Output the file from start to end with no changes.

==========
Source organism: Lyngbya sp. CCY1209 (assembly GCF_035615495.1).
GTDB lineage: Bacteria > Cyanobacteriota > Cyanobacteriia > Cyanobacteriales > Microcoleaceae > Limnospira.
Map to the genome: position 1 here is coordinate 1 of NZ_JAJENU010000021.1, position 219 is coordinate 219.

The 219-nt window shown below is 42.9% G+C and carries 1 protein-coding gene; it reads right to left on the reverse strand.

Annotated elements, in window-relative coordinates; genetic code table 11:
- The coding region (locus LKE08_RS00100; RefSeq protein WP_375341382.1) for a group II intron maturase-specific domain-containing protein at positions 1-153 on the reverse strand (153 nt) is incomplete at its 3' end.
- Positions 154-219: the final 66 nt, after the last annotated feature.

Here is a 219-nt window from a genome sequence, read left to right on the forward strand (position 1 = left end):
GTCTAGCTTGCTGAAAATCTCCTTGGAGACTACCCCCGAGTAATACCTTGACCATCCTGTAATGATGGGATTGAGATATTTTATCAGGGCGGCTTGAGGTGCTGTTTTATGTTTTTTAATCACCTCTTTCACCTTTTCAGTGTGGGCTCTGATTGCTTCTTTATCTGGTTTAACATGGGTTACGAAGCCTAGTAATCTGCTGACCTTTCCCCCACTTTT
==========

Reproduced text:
Source organism: Lyngbya sp. CCY1209 (assembly GCF_035615495.1).
GTDB lineage: Bacteria > Cyanobacteriota > Cyanobacteriia > Cyanobacteriales > Microcoleaceae > Limnospira.
Map to the genome: position 1 here is coordinate 1 of NZ_JAJENU010000021.1, position 219 is coordinate 219.

The 219-nt window shown below is 42.9% G+C and carries 1 protein-coding gene; it reads right to left on the reverse strand.

Annotated elements, in window-relative coordinates; genetic code table 11:
- The coding region (locus LKE08_RS00100; RefSeq protein WP_375341382.1) for a group II intron maturase-specific domain-containing protein at positions 1-153 on the reverse strand (153 nt) is incomplete at its 3' end.
- Positions 154-219: the final 66 nt, after the last annotated feature.

Here is a 219-nt window from a genome sequence, read left to right on the forward strand (position 1 = left end):
GTCTAGCTTGCTGAAAATCTCCTTGGAGACTACCCCCGAGTAATACCTTGACCATCCTGTAATGATGGGATTGAGATATTTTATCAGGGCGGCTTGAGGTGCTGTTTTATGTTTTTTAATCACCTCTTTCACCTTTTCAGTGTGGGCTCTGATTGCTTCTTTATCTGGTTTAACATGGGTTACGAAGCCTAGTAATCTGCTGACCTTTCCCCCACTTTT